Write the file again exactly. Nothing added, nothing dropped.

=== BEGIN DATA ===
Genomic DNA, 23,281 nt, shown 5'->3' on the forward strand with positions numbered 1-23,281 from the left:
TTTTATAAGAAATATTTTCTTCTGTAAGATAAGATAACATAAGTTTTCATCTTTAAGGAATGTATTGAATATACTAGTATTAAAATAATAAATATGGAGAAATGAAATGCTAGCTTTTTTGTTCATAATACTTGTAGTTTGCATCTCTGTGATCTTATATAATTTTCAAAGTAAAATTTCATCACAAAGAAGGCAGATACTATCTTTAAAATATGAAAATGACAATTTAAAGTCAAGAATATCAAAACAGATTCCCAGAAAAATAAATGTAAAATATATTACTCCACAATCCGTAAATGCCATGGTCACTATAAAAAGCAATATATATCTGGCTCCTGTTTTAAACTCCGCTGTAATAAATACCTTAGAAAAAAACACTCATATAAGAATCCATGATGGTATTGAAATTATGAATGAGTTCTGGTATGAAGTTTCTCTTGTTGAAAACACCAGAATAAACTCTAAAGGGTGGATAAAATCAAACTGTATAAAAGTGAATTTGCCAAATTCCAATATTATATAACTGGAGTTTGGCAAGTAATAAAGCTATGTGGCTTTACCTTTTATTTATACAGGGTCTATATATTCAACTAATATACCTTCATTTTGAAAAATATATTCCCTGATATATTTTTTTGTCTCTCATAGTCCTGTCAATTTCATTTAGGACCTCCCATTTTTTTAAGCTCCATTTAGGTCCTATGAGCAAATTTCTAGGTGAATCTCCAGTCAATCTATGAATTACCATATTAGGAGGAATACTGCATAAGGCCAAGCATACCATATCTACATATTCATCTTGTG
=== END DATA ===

Genomic DNA, 23,281 nt, shown 5'->3' on the forward strand with positions numbered 1-23,281 from the left:
TTTTATAAGAAATATTTTCTTCTGTAAGATAAGATAACATAAGTTTTCATCTTTAAGGAATGTATTGAATATACTAGTATTAAAATAATAAATATGGAGAAATGAAATGCTAGCTTTTTTGTTCATAATACTTGTAGTTTGCATCTCTGTGATCTTATATAATTTTCAAAGTAAAATTTCATCACAAAGAAGGCAGATACTATCTTTAAAATATGAAAATGACAATTTAAAGTCAAGAATATCAAAACAGATTCCCAGAAAAATAAATGTAAAATATATTACTCCACAATCCGTAAATGCCATGGTCACTATAAAAAGCAATATATATCTGGCTCCTGTTTTAAACTCCGCTGTAATAAATACCTTAGAAAAAAACACTCATATAAGAATCCATGATGGTATTGAAATTATGAATGAGTTCTGGTATGAAGTTTCTCTTGTTGAAAACACCAGAATAAACTCTAAAGGGTGGATAAAATCAAACTGTATAAAAGTGAATTTGCCAAATTCCAATATTATATAACTGGAGTTTGGCAAGTAATAAAGCTATGTGGCTTTACCTTTTATTTATACAGGGTCTATATATTCAACTAATATACCTTCATTTTGAAAAATATATTCCCTGATATATTTTTTTGTCTCTCATAGTCCTGTCAATTTCATTTAGGACCTCCCATTTTTTTAAGCTCCATTTAGGTCCTATGAGCAAATTTCTAGGTGAATCTCCAGTCAATCTATGAATTACCATATTAGGAGGAATACTGCATAAGGCCAAGCATACCATATCTACATATTCATCTTGTG